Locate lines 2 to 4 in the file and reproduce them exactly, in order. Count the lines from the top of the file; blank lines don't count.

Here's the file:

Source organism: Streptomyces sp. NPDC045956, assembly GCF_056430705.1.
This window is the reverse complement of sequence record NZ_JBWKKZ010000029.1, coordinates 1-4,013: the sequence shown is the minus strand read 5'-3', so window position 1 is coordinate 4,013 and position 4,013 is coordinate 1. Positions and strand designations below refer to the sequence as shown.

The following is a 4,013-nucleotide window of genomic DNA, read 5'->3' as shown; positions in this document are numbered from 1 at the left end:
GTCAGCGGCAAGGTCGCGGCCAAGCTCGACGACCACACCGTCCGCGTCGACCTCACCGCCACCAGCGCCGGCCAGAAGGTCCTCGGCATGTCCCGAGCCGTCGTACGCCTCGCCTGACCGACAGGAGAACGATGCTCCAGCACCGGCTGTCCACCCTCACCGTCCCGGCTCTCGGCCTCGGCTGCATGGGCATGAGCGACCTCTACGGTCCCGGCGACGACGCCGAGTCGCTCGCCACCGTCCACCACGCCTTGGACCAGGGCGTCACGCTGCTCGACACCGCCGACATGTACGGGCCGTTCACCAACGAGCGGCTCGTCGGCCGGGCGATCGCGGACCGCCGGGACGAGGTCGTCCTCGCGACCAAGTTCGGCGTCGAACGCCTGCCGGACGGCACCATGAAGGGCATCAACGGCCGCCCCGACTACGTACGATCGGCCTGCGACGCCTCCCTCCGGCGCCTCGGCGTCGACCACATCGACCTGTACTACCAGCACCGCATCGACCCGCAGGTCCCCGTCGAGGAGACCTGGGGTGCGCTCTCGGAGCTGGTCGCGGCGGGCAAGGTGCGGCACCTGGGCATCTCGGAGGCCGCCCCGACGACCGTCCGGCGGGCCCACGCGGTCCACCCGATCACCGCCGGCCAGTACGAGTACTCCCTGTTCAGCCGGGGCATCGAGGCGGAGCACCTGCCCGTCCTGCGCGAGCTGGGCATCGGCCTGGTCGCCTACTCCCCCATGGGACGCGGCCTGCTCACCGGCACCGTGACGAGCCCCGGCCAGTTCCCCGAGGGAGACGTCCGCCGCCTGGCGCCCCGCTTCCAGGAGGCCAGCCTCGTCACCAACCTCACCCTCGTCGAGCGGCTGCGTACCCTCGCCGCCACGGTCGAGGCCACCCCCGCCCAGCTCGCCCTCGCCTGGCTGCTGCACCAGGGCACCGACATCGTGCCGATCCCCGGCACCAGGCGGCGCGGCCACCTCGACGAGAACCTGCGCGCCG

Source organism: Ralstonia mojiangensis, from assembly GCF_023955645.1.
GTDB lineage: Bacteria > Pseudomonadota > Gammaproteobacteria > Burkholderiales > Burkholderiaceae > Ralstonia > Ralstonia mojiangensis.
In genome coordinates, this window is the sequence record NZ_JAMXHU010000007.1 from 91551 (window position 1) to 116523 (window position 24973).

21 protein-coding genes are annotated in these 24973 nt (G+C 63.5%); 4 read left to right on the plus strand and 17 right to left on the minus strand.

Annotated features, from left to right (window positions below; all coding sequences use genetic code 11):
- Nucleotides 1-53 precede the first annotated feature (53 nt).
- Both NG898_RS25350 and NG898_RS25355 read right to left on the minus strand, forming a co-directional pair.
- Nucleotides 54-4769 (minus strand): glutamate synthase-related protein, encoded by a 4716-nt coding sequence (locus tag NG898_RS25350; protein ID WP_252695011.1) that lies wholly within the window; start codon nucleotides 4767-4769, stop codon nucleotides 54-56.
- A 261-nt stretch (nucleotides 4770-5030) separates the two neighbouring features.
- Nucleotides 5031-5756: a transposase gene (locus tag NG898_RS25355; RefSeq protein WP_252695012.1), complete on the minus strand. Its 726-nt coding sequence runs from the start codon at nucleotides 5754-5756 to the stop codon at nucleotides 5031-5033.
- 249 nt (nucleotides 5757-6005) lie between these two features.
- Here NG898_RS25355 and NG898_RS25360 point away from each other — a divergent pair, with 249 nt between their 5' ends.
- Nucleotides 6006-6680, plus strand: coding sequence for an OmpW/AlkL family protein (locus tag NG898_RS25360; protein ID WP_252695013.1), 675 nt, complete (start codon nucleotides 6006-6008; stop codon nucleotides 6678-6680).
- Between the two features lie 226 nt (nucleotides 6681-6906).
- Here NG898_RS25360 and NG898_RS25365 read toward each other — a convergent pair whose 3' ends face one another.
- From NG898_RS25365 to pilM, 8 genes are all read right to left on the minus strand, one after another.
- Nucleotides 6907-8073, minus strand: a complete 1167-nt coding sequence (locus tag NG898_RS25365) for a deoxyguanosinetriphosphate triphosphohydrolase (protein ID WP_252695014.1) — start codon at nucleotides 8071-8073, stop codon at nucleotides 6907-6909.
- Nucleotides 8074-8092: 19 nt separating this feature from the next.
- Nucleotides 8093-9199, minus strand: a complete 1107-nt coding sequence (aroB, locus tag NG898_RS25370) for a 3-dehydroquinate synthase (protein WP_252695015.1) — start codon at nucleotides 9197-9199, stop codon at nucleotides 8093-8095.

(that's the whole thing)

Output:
This window is the reverse complement of sequence record NZ_JBWKKZ010000029.1, coordinates 1-4,013: the sequence shown is the minus strand read 5'-3', so window position 1 is coordinate 4,013 and position 4,013 is coordinate 1. Positions and strand designations below refer to the sequence as shown.

The following is a 4,013-nucleotide window of genomic DNA, read 5'->3' as shown; positions in this document are numbered from 1 at the left end:
GTCAGCGGCAAGGTCGCGGCCAAGCTCGACGACCACACCGTCCGCGTCGACCTCACCGCCACCAGCGCCGGCCAGAAGGTCCTCGGCATGTCCCGAGCCGTCGTACGCCTCGCCTGACCGACAGGAGAACGATGCTCCAGCACCGGCTGTCCACCCTCACCGTCCCGGCTCTCGGCCTCGGCTGCATGGGCATGAGCGACCTCTACGGTCCCGGCGACGACGCCGAGTCGCTCGCCACCGTCCACCACGCCTTGGACCAGGGCGTCACGCTGCTCGACACCGCCGACATGTACGGGCCGTTCACCAACGAGCGGCTCGTCGGCCGGGCGATCGCGGACCGCCGGGACGAGGTCGTCCTCGCGACCAAGTTCGGCGTCGAACGCCTGCCGGACGGCACCATGAAGGGCATCAACGGCCGCCCCGACTACGTACGATCGGCCTGCGACGCCTCCCTCCGGCGCCTCGGCGTCGACCACATCGACCTGTACTACCAGCACCGCATCGACCCGCAGGTCCCCGTCGAGGAGACCTGGGGTGCGCTCTCGGAGCTGGTCGCGGCGGGCAAGGTGCGGCACCTGGGCATCTCGGAGGCCGCCCCGACGACCGTCCGGCGGGCCCACGCGGTCCACCCGATCACCGCCGGCCAGTACGAGTACTCCCTGTTCAGCCGGGGCATCGAGGCGGAGCACCTGCCCGTCCTGCGCGAGCTGGGCATCGGCCTGGTCGCCTACTCCCCCATGGGACGCGGCCTGCTCACCGGCACCGTGACGAGCCCCGGCCAGTTCCCCGAGGGAGACGTCCGCCGCCTGGCGCCCCGCTTCCAGGAGGCCAGCCTCGTCACCAACCTCACCCTCGTCGAGCGGCTGCGTACCCTCGCCGCCACGGTCGAGGCCACCCCCGCCCAGCTCGCCCTCGCCTGGCTGCTGCACCAGGGCACCGACATCGTGCCGATCCCCGGCACCAGGCGGCGCGGCCACCTCGACGAGAACCTGCGCGCCG